Cornrows: a hairstyle favored by rappers and historical films. The cornrow is created by parting hair in sections and braiding it in a pattern similar to a French braid only in reverse (where a French braid picks up hair on the top and goes over the existing strands, a corn row picks up hair underneath and deposits it below the existing strands). Most hair-storians (if this isn’t a thing I want it to be) attribute corn rowing to tribal styles worn in Western Africa, and knowledge that was brought over with blacks during slavery.
Quick braids: Braids that are done quickly but are not box braids (the generic braids that most people recognize as long braids) or cornrows and are usually a little messy and unkempt. These can also be called Celie braids after Whoopi Goldberg’s character in the Color Purple. Celie braids could also be braids that form a sort of crown (depends on area, speaker). When I was a kid my mom (who is white) used to call these unkempt braids pickaninny braids, but this is racist as fuck, so don’t use that. Still, if folks recognize the pickaninny character from old advertisements (Google!) then they will recognize quick braids.
Straight: Yes! Some black people have straight hair (the black experience is not a monolith!). Often you will hear people refer to someone as having Indian hair, but this isn’t people from India, this is based on the belief that Cherokee and blacks intermarried in the early 1700s (the jury is out on whether this is true or not). Either way, these are black people with very little curl in their hair, and they can usually get away with blow drying their hair with a paddle brush and then flat ironing.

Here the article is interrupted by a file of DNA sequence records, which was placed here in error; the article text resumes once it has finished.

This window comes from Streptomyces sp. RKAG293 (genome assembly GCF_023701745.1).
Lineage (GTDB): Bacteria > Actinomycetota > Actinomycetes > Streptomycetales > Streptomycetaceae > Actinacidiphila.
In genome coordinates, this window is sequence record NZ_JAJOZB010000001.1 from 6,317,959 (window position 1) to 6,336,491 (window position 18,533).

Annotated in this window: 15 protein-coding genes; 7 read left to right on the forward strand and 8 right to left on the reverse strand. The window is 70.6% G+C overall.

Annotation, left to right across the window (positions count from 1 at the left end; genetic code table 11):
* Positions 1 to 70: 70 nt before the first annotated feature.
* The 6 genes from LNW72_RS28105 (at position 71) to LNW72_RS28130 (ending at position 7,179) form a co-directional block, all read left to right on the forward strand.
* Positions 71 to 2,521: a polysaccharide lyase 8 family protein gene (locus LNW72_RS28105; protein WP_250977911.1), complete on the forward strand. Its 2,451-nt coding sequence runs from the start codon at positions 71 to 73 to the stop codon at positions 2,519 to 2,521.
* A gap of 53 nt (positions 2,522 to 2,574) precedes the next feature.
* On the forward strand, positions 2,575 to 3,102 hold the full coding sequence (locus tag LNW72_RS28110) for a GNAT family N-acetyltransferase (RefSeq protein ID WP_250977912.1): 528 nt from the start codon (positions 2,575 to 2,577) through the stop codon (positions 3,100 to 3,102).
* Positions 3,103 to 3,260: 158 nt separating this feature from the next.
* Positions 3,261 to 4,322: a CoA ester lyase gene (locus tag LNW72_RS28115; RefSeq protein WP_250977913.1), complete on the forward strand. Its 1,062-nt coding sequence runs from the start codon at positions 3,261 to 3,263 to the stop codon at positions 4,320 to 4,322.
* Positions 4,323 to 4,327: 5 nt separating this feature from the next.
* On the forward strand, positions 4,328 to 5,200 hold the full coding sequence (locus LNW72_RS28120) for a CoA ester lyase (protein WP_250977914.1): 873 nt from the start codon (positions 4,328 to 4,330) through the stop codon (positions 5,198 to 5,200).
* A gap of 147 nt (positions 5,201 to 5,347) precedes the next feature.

There are also folks with kinky curly hair who go to the salon every few days to get their hair straightened in what is called a press and curl. The hair is washed, dried, and straightened by a beautician, usually using a hot comb or a Kentucky oven (a device that heats cast iron rollers to high temperatures). It used to be difficult to straighten hair with store bought electric flat irons, but now that commercial brands have very high temps (such as the Chi and Sedu flat irons) natural hair can be straightened at home and straightened very well.
Little Girls: Most little girls will wear a combination of cornrows and quick braids, but usually neater than quick braids. The hair will be sectioned, combed and braided, and this is a huge ritual between mother and daughter. Little girls will sometimes have beads threaded onto the end or use decorative hair ties. If you have a young character and refer to her as wearing braids you won’t need to go into any great detail. In fact, the day most little girls get to go get their first relaxer is a BIG DEAL. And the ritual of a mother combing a daughter’s hair, and the daughter complaining about the pulling, is a big one and a cultural memory for most black women.